The Event Horizon Telescope
Due to the immense gravity of black holes, imaging them directly is impossible with current technology. With gravity so strong that not even light can escape, what do you image? So far we’ve been able to detect the existence of black holes by measuring the dust, gas and other objects such as stars by how these objects move around a black hole. Now, scientists are testing a method where we will actually be imaging the shadow of the black hole. This shadow has been defined by the moment the event horizon meets with protons that were able to escape. That very instant where its only a one-way road between the black hole and the open space around it. This “shadow” is not measured in visible light however, its measured instead by radio frequency. We’ll be monitoring the closest black hole to us Earthlings in our own home galaxy the Milky Way. Our black hole is identified by Sagittarius A* (Sgr A*) and it sits comfortably 26,000 light years away from us. Since we can’t directly observe the region near Sagittarius A* in visible light (due to the crowded region of stars and gas), we’ll be capturing this shadow in the radio spectrum. This project is called Black Hole Cam (blackholecam) and is a project funded in the EU with the assistance of scientists around the globe.
The Black Hole Cam is not just one “camera”. Its actually a telescope (radio). Well, several telescopes from around the world. These telescopes collectively make up our blackholecam called the Event Horizon Telescope. These telescopes are positioned around the world in a manner that essentially gives us an Earth-sized radio telescope. The size of Sgr A* is roughly half the distance between the Earth and the Sun. That’s pretty big. But, we’re also 26,000 light years away from it. This would be like imaging an apple on Earth from the Moon. The distance with which Sgr A* is located from Earth, coupled with it’s size, makes it a very small target to monitor. The Event Horizon Telescope “network”, gives us an Earth sized telescope to equip us with the viewing power we need to see this object in the detail we’re looking to achieve.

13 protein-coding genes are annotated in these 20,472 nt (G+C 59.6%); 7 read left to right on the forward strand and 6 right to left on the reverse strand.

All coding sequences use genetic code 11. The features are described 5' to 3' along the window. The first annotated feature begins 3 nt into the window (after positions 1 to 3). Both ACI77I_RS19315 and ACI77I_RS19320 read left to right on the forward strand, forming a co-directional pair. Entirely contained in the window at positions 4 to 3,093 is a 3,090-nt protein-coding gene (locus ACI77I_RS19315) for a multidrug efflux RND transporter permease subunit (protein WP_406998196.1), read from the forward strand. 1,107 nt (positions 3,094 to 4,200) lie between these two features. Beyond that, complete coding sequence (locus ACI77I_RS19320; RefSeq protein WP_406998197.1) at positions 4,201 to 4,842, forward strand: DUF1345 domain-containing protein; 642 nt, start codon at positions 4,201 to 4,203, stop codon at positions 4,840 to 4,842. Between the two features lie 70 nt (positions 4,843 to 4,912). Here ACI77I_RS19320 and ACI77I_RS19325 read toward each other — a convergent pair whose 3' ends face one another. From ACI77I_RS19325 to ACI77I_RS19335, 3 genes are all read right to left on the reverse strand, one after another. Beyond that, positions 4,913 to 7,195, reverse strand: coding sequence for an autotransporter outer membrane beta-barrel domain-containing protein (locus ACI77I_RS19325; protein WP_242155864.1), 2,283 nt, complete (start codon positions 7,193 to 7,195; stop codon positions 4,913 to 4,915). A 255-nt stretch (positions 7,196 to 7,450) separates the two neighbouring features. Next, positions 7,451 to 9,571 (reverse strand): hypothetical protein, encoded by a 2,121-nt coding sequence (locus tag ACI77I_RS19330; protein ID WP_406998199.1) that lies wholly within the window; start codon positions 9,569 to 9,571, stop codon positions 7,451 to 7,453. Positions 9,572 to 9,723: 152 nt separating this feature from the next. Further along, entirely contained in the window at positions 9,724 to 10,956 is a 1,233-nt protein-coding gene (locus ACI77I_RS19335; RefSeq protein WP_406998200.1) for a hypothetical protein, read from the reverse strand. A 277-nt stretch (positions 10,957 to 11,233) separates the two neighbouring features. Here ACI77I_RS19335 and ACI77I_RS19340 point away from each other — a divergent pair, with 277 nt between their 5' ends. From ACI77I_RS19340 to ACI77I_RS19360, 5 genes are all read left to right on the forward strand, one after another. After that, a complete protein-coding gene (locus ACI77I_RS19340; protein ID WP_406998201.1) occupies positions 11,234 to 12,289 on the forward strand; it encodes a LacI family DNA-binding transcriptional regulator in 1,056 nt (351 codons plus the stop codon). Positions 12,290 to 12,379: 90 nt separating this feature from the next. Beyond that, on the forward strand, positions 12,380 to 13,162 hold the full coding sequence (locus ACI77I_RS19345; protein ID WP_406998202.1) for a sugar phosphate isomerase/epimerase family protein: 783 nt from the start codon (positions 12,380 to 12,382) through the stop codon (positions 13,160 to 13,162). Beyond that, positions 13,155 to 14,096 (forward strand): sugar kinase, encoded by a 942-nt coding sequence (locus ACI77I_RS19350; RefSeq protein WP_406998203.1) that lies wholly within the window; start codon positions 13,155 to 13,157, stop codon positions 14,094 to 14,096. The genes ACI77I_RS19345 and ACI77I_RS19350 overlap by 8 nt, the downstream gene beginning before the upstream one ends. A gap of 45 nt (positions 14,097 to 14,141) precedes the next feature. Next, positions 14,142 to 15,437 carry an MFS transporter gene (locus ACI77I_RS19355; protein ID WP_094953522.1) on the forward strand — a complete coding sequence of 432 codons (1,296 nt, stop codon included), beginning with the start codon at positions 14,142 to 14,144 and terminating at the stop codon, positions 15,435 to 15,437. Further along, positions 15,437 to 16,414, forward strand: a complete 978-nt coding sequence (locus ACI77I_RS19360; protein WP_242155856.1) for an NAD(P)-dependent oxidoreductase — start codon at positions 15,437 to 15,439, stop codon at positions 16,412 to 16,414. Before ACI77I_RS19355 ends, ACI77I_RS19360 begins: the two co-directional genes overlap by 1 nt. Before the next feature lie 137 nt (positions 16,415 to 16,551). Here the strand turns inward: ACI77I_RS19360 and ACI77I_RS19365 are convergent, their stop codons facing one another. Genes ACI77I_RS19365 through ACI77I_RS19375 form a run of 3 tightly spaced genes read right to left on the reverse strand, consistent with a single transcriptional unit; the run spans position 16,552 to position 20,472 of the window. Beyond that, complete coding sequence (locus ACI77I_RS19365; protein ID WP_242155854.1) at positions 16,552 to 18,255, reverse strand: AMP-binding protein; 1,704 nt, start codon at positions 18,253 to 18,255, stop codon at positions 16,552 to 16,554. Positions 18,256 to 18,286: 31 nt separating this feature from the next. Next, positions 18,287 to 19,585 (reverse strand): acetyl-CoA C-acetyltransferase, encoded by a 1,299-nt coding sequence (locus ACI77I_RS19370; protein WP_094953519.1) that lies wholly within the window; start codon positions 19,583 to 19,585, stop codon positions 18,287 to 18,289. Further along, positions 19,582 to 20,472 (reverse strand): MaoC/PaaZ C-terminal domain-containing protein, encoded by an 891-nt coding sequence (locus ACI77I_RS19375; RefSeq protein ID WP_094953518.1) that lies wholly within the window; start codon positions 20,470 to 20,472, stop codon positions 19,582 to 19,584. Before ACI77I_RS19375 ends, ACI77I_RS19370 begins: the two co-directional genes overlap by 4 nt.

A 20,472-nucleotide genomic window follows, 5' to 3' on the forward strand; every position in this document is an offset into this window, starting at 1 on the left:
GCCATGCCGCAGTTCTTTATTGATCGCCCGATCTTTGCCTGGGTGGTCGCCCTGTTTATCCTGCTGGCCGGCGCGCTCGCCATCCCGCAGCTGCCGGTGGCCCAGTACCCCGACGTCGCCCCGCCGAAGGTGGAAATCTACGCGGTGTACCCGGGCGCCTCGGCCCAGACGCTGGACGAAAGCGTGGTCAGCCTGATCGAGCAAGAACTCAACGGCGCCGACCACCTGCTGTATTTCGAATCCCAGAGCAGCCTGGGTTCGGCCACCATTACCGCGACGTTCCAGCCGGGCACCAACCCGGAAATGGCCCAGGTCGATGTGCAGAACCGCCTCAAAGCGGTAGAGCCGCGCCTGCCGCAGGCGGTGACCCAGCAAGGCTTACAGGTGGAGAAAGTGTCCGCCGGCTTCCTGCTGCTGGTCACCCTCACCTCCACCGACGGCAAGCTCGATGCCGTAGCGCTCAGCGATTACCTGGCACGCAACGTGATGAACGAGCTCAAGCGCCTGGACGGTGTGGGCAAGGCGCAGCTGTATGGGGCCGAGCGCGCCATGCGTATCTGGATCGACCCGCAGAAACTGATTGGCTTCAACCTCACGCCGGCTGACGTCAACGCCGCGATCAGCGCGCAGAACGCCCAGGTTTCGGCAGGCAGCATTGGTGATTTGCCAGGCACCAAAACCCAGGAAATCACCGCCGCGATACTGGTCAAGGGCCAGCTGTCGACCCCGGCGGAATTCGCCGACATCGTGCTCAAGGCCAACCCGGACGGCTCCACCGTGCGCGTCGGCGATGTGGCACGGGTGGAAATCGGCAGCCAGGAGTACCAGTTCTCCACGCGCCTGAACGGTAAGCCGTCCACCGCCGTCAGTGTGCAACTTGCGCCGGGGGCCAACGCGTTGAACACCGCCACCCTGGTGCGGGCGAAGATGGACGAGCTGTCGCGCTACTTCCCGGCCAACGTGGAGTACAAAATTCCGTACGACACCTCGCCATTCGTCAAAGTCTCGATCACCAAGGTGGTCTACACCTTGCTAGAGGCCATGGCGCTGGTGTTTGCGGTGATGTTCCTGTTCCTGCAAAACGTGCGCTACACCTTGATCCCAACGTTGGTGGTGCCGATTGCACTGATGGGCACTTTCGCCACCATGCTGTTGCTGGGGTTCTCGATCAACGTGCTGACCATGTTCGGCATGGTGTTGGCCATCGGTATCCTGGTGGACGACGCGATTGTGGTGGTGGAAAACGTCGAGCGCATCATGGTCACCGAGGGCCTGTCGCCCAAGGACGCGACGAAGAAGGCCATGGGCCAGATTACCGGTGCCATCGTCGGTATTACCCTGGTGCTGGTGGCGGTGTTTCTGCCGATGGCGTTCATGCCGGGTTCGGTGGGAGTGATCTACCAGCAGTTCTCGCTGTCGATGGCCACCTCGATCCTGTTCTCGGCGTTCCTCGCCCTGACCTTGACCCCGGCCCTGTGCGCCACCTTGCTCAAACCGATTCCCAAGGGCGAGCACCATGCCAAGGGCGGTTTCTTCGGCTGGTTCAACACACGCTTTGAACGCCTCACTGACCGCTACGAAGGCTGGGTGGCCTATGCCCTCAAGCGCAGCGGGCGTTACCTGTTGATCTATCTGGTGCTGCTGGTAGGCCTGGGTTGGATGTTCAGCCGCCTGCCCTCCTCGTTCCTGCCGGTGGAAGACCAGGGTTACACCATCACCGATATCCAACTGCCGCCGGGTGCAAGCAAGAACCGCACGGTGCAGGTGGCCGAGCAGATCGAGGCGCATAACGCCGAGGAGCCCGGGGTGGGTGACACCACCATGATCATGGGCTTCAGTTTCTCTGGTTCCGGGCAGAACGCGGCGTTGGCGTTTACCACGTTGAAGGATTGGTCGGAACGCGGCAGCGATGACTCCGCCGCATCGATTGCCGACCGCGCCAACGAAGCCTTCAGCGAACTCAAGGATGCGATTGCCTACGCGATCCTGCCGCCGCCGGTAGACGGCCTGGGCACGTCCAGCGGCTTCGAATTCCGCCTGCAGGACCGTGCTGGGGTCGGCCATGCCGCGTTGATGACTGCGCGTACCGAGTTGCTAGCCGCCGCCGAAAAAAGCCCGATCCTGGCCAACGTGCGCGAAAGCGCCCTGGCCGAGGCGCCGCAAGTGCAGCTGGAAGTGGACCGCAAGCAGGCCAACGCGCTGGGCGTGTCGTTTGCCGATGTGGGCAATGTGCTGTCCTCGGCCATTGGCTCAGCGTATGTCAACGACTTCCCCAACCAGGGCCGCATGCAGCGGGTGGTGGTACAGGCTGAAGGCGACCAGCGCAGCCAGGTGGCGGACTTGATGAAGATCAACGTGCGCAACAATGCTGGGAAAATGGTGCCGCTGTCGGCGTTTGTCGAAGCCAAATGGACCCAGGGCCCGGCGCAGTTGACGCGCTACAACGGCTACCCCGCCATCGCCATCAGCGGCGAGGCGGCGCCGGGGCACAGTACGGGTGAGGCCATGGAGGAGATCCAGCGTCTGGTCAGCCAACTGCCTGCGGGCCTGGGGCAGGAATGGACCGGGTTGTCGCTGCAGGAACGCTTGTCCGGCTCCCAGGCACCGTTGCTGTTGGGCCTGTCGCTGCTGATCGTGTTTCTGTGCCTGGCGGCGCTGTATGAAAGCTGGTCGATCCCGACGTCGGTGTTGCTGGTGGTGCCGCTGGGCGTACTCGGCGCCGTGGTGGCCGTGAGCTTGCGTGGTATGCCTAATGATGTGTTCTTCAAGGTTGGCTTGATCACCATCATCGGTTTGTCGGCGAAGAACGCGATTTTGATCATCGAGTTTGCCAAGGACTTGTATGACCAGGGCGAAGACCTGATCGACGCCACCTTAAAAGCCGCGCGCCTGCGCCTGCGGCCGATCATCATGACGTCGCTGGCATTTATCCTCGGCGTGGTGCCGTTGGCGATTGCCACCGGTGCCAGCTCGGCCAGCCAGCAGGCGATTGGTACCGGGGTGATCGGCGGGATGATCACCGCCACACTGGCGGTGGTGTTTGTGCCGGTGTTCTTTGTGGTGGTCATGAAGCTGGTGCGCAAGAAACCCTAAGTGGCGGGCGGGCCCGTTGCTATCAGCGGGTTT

The method described above is known as Very Long Baseline Interferometry Imaging (VLBI).
The data collected from these telescopes will be written to large disks and shipped to data analysis facilities. Here, the data will be analyzed by supercomputers and reconstructed to form the images. The data we collect may finally answer our understanding of the laws of gravity. Furthermore, which law is correct? One we are most familiar with is Einstein’s theory of general relativity. There are a few others, and with the data we collect from this project, we may finally be able to definitively answer which one is correct. Maybe none? I don’t know. But its all damn interesting! Here are some links that I was reading on that you can continue your reading: